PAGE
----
Not too long ago the idea of home automation was strictly the province of the rich and famous. With costs that soared as high as $100,000 or more, controlling HVAC, lighting, doors and security from a single source just wasn’t in the budget for Main Street America.
That was then, but now is an entirely different story. The “connected home” in which smart phones and tablets serve as controllers for Internet-enabled devices has gone mainstream. Installers are still fashioning high end systems, but these days large companies such as Apple, Google, Comcast, and AT&T have joined security giants like Honeywell and ADT in selling solutions that just about anyone can afford.
The numbers point to an expanding market. At end of 2016, there will be 44 million smart home service households globally – up from just 9 million at the end of 2014. These services are expected to produce revenues of about $5 billion annually, according to Rawlson O'Neil King, Communications Director of the Continental Automated Buildings Association.
Reductions in cost are putting home automation within the reach of a greater number of people. Custom systems can now be had for $50,000 or less. While that’s still a lot of cash, it can more easily folded into the cost of a mortgage or a home construction loan.
Home automators have also borrowed a page from the security industry by offering hardware as a loss leader in order to gain recurring revenue from monthly service fees.
“This new enhanced offering is adding more value to the consumer, therefore they are likely to be more inclined to take on a system,” explains King. “They’re also more likely to continue paying for that system over time than if it’s simply a burglar alarm, which is getting more and more commoditised every day.”
|Home automation got its biggest boost with the unveiling of the iPhone|
Cable companies and telecoms have also started adding home automation to their other product offerings. They began with security monitoring and more recently they have sweetened the mix with home automation.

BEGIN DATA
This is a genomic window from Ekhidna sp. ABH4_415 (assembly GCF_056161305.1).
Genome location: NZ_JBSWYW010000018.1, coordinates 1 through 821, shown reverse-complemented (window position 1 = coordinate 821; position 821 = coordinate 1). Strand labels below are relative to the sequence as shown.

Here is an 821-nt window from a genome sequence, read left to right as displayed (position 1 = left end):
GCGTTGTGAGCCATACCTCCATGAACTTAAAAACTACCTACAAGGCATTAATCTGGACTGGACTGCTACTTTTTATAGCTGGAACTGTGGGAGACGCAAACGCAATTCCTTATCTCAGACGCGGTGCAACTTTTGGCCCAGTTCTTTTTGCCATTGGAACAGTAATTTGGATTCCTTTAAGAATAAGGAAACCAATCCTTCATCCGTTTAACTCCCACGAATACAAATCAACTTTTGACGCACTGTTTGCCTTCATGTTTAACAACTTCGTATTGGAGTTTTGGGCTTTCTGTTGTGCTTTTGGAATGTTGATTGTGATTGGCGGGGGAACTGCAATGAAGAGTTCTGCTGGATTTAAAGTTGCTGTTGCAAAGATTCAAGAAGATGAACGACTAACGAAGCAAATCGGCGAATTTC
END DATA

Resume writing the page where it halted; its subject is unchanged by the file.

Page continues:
“The services providers in this space are overwhelmingly alarm monitoring security companies focused on the residential segment of the market,” says Alper Cetingok, Managing Director and Head of Security, Defense & Government Services with Raymond James.
These companies have achieved market penetration rates of around 20 percent of U.S. households for quite some time. With such a large market, these companies have a perfect opportunity to expand their offerings and increase their value to existing customers, according to Cetingok.
“If you listen to some prognosticators in the market, they suggest that the introduction of smart home has the potential to increase market penetration rates to roughly 40 percent – a doubling of the addressable market,” he adds.
Home automation as a product and service is nothing new. The Continental Automated Buildings Association has been around for more than 25 years promoting home automation.
“The primary difference now is the fact that technology is more pervasive,” says King. “It’s more pervasive because of the rapid expansion of broadband internet access – especially in large urban areas. Then home automation got perhaps its biggest boost with the unveiling and of the iPhone – followed by its many imitators.
These pocket sized computer could do more than just make calls and receive email. They also enabled app-based technologies that effectively put a device controller in everyone’s hand. That has been the key to democratising home automation and creating the Smart Home for almost everyone.